Why God made Englishmen

The Breton Duet, posted a week or so ago, was full of gobbledook and left its author somewhat ashamed. The following is an attempt to make it up to at least one of the dedicatees.

Sonnet – c. Aphrodite, b. Zeus, 92.9 Megamiles

In early time and space a full-length ball,
Sensing the growing pull of gravity,
Broke to the off and went elliptical
Spawned twenty-twenty times depravity.
But cricket will outlive this godlike jest
Partaking as it does of physics’ might
Electrons spin like Dyed-Hair at his best
Rotation is the heart of subtle flight.
Consider this: the ball’s two hemispheres,
One rough, one smooth, each passing through the air,
Swinging to churn the facing batsman’s fears,
A heavy burden on his strokeplay flair.
To this equation add the moment when
Tangential ball and pitch deceive again.

NOTE. Nothing in this, I’m afraid, for anyone resident in North America. Alas I shot my bolt with baseball over a year ago.

Novel progress 22/3/10.Ch. 17: 3178 words. Chs. 1 - 16: 73,302. Comments: Clare publicised.

Wednesday, 17 March 2010

Can gears be sexy (but brief)?

In inviting comment on a problem in the novel, I reduced the question to that of a principle or a technique. What I hadn’t made clear (to avoid complications) was that the passage was short, it fitted into a chapter several thousands words long and couldn’t be hugely expanded just to animate the problem. I took in suggestions where I could and, for what it’s worth, here’s the result. Hatch is speaking to other employees in a TV production company.

At three he faced half a dozen Gamester employees, all younger than him, all shabbily dressed, all incapable of sitting upright. “This is a techno-test based on understanding gears. The contestant arranges a sequence of gears - a gear-train - on this frame. If she’s done the arithmetic and got it right she turns this wheel here at the bottom a full 360 degrees and gets the necessary result on the sixth gear at the top.”

He paused, “I know ‘result’ sounds vague but I’ve been learning how to dumb down. My first idea was that the bottom and top wheels could be clock faces. That way two o’clock became, say, four o’clock. But it wasn’t dumb enough. Now I prefer the correct result being flagged as ‘Bingo’ in a panel. Or whatever.

“So, that’s what the viewer sees. The contestant does her sums, puts the gear-wheels in the right order, twiddles the bottom gear and ‘Bingo’. The arithmetic is simple and it’s based on the number of teeth per wheel. Plus one other factor. Can anyone guess?”

No one spoke. Hatch said, “I take it you all did eng-lit at uni. I can demo it, though cardboard wheels aren’t perfect.” Hatch slotted two wheels on to the frame so their rims touched. “I now turn the bottom wheel clockwise and you notice this drives the second wheel. But the second wheel turns – wait for it - anti-clockwise! That complicates the arithmetic a little and the contestant must take it into account.”

A long-haired woman in a kaftan said, “That point should be made clear for viewers. It’s got a low-grade woo-factor.”

“I’m glad you told me,” said Hatch, grinning. “Something terribly complicated that can only be understood by scientists?”
Novel progress 18/3/10.Ch. 17: 2653 words. Chs. 1 - 16: 73,302. Comments: Clare unhappy at home.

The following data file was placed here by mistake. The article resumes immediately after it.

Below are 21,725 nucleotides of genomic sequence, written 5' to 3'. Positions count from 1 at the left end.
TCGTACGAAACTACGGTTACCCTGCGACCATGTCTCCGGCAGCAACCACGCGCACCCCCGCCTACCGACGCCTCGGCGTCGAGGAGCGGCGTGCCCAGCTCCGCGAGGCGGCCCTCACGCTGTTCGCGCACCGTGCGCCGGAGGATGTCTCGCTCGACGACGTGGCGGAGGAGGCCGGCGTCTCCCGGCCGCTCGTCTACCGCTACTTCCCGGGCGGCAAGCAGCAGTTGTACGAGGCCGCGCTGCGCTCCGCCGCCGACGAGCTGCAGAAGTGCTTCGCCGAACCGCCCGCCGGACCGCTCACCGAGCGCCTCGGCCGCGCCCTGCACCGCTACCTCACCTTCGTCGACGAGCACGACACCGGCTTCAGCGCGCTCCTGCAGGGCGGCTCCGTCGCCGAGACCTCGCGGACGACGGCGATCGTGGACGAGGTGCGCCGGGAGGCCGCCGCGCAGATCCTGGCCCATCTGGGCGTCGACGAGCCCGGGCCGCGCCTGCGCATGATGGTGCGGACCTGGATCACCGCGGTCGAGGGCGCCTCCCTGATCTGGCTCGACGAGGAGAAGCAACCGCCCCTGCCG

Monday, 15 March 2010

The sausage fork - an update

Sausages curl when fried, making it difficult to brown them on four sides. The Bonden Sausfork, knocked up at a cost of £15 by a local fabricator, solves the problem. The sausages are slid longitudinally on to the fork tines; no extra piercing is needed since the sausages already have a hole at each end. To rotate the sausages use a pair of wooden spatulas.

The Sausfork shown is Version 2. It differs from Version 1 in that the tines are wide enough apart to take bratwursts. Should one brown four sides? From a gustatory point of view, possibly not. Aesthetically it’s essential. Take-up is unlikely to be dramatic. Virtually everyone who comments on Works Well already has too many kitchen appliances.

WANT TO WRITE A NOVEL? Then you could face this sort of problem. Hatch, at a moment which will change his career and (if I feel like it) his life, designs and creates a fairly simple mechanical system. The system’s components, their function and their raison d’etre are open to scrutiny by the plot. Should I describe the system in detail so that the reader understands it fully (and thereby risk inserting a passage that could have been ripped from an instruction manual) or take an arty-flighty approach which may leave the reader in the dark? The answer is I should be writing about a poet or a teacher rather than a production engineer.

Novel progress 17/3/10.Ch. 17: 2299 words. Chs. 1 - 16: 73,302. Comments: Clare admits to a dark side.

Thursday, 11 March 2010

Dedication plays away

Strictly come dancing (Breton duet)
Dedicated to Lucy and Tom
“My dear why don’t I mull some wine? Our Mol
Is bored and I’ve suppressed a thousand yawns.”

“You’ve had your Dowland, now let’s both enthrall
To streams of photons from Cartesian dawns.”

“My dear I’m neutron-mad, I learnt from you.
I am your wife, no mass, but critical.”

“But too naïve so take the vector view
Embracing targets algometrical.”

“My dear, these shining shells, these angled arms
Don’t sing to me of Werner’s certainties.”

“And yet in mining grace from physics’ charms
You ditch the maths and seek analogies.”

“My dear, but tell me where’s the parallel
With made-up faces and a sliding gait?”

“The face, uncertain, is the particle
The slide its even more uncertain state.”

“My dear - ” “Dear wife it’s time to mull the wine,